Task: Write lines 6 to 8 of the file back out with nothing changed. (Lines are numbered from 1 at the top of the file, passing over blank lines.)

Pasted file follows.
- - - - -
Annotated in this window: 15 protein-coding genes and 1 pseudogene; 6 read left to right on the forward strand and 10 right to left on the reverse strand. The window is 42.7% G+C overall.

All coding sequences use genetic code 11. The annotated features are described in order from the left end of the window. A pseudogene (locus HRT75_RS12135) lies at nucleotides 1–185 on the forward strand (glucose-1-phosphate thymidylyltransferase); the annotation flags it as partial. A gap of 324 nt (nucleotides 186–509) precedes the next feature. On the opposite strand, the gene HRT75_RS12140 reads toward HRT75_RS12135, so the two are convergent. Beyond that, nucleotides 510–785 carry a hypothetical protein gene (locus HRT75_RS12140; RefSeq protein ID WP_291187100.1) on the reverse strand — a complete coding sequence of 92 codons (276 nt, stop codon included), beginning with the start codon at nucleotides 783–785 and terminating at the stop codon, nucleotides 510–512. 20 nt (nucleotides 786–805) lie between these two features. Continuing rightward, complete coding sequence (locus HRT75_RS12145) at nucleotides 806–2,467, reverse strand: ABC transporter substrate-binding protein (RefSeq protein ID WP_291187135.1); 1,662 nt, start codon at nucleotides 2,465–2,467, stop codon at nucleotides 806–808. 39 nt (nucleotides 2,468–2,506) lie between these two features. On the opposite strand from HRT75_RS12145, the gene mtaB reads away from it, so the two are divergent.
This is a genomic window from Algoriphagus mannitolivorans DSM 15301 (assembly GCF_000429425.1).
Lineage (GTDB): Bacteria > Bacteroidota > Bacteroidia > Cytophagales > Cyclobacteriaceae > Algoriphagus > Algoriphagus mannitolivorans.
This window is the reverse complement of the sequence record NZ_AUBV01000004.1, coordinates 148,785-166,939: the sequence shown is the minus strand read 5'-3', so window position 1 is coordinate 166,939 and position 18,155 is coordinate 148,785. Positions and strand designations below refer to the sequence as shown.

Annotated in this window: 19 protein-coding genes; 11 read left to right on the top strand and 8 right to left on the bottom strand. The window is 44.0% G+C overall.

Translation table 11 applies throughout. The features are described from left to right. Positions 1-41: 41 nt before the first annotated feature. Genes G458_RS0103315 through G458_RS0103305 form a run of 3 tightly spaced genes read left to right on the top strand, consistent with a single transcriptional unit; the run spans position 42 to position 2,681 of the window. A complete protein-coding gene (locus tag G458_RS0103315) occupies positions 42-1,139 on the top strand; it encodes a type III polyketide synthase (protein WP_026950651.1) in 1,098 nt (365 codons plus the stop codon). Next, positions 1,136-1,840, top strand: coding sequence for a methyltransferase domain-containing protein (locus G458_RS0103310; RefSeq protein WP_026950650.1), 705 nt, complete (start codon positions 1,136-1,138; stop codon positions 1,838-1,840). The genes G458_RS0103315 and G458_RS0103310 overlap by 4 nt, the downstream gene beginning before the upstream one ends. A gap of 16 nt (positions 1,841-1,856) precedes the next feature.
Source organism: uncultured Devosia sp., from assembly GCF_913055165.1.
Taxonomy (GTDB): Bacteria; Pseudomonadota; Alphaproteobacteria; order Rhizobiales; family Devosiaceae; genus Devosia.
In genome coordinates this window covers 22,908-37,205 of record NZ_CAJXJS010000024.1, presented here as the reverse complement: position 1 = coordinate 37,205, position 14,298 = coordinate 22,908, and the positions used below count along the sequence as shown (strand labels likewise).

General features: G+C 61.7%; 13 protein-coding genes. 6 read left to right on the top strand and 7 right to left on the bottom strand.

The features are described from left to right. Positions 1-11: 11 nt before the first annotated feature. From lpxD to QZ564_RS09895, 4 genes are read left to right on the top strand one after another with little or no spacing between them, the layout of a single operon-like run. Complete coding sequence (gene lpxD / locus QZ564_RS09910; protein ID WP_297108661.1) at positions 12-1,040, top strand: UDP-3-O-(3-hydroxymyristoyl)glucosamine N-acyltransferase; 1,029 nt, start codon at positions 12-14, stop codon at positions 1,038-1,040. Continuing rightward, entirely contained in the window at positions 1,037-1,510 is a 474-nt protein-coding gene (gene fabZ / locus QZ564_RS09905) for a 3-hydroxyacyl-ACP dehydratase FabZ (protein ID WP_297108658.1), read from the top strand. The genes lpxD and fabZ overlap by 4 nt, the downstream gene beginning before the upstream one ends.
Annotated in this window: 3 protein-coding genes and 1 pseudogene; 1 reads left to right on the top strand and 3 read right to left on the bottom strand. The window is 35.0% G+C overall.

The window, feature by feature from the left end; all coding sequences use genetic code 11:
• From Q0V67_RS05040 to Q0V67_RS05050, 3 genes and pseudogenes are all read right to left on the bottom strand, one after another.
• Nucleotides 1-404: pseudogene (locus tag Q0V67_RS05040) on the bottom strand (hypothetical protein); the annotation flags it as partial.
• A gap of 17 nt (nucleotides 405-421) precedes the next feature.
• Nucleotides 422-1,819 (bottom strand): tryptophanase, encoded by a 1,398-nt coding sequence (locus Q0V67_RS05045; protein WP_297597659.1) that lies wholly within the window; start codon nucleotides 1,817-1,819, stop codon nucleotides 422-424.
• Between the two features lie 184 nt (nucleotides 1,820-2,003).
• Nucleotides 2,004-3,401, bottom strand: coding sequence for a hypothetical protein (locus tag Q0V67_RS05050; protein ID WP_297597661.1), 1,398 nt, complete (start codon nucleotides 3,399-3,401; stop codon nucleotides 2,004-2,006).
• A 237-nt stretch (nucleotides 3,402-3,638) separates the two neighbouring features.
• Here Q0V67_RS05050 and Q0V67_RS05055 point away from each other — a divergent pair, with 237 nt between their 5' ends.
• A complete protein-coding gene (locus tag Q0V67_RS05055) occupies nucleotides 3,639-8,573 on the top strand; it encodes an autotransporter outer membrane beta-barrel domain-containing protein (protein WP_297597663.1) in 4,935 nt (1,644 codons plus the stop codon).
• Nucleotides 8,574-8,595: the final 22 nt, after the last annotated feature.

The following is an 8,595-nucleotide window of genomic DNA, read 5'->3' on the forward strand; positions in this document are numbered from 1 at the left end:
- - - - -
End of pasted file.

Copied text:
Annotated in this window: 19 protein-coding genes; 11 read left to right on the top strand and 8 right to left on the bottom strand. The window is 44.0% G+C overall.

Translation table 11 applies throughout. The features are described from left to right. Positions 1-41: 41 nt before the first annotated feature. Genes G458_RS0103315 through G458_RS0103305 form a run of 3 tightly spaced genes read left to right on the top strand, consistent with a single transcriptional unit; the run spans position 42 to position 2,681 of the window. A complete protein-coding gene (locus tag G458_RS0103315) occupies positions 42-1,139 on the top strand; it encodes a type III polyketide synthase (protein WP_026950651.1) in 1,098 nt (365 codons plus the stop codon). Next, positions 1,136-1,840, top strand: coding sequence for a methyltransferase domain-containing protein (locus G458_RS0103310; RefSeq protein WP_026950650.1), 705 nt, complete (start codon positions 1,136-1,138; stop codon positions 1,838-1,840). The genes G458_RS0103315 and G458_RS0103310 overlap by 4 nt, the downstream gene beginning before the upstream one ends. A gap of 16 nt (positions 1,841-1,856) precedes the next feature.
Source organism: uncultured Devosia sp., from assembly GCF_913055165.1.